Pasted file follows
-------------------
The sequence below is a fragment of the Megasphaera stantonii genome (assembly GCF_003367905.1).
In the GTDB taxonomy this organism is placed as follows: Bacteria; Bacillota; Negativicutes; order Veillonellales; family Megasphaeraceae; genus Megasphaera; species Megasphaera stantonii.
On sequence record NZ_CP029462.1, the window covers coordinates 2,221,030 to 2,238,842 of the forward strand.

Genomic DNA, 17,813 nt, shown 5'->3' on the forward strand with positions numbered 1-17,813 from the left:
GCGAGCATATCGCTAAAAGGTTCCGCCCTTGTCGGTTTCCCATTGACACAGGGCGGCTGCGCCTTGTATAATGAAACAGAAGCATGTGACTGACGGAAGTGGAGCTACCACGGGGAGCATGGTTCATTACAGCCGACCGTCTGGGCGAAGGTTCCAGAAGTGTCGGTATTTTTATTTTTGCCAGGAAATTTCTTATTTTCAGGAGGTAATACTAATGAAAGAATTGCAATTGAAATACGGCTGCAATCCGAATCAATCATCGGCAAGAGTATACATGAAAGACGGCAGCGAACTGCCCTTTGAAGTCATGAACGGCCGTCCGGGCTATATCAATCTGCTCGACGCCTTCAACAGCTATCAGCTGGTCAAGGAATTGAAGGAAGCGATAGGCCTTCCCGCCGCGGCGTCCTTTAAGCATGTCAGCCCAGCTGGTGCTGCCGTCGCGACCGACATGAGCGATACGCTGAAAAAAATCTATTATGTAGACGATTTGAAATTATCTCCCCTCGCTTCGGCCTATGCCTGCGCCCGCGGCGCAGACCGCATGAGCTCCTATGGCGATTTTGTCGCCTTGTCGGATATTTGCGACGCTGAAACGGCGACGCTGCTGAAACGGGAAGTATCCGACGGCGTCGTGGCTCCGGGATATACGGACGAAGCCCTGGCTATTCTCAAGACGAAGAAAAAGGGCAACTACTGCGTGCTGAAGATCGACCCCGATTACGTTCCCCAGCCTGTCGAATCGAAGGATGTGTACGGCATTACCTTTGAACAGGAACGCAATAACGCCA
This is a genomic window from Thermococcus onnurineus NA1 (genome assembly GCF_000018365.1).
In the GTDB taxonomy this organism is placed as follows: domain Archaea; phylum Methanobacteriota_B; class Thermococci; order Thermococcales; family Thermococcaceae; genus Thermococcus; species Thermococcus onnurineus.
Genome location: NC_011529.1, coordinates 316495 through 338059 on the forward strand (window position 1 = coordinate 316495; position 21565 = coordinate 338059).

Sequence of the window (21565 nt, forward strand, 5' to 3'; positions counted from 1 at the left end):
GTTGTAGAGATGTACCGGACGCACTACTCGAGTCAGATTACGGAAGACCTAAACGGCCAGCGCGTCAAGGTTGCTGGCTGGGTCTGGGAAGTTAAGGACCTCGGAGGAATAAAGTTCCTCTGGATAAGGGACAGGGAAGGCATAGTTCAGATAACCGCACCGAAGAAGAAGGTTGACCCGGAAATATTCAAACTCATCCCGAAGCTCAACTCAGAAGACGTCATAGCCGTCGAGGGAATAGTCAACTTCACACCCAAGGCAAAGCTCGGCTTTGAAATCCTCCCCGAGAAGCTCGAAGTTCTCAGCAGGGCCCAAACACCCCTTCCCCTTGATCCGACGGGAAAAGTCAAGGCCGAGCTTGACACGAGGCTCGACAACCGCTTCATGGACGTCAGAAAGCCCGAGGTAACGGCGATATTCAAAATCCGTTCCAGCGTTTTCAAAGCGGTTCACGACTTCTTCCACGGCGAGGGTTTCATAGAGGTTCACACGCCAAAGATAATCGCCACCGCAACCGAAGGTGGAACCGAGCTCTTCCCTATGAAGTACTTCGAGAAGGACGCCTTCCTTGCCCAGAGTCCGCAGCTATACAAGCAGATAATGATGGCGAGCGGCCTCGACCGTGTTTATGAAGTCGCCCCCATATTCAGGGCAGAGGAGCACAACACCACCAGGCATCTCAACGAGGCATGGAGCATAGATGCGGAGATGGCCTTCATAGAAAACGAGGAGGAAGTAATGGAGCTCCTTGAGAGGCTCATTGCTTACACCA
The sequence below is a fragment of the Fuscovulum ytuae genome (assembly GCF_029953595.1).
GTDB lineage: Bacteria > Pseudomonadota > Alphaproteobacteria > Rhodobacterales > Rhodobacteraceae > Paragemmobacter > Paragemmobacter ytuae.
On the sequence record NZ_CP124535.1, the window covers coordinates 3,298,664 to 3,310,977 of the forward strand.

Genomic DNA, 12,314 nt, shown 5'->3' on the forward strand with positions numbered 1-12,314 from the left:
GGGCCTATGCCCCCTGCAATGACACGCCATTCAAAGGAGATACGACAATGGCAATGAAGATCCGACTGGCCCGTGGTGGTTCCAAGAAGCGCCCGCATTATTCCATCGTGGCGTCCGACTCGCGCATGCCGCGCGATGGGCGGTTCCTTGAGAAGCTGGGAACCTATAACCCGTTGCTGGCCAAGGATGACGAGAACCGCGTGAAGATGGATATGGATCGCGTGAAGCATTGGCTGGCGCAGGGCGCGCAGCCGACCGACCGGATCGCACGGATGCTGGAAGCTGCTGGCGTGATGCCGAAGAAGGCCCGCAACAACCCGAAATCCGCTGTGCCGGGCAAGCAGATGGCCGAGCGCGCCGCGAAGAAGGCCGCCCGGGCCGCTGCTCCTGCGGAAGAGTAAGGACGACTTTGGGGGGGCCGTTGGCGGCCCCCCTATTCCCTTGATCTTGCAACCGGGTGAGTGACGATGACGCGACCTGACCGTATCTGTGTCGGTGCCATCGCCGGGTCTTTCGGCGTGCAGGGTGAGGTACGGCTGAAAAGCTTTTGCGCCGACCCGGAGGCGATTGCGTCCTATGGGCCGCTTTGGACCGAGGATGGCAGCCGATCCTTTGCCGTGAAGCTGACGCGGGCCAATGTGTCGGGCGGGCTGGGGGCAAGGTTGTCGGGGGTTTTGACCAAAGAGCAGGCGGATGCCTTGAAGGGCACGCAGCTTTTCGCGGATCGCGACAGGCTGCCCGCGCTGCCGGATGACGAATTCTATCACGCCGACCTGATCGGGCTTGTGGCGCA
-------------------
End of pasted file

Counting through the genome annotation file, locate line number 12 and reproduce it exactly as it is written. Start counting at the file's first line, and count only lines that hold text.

GTDB lineage: Bacteria > Pseudomonadota > Alphaproteobacteria > Rhodobacterales > Rhodobacteraceae > Paragemmobacter > Paragemmobacter ytuae.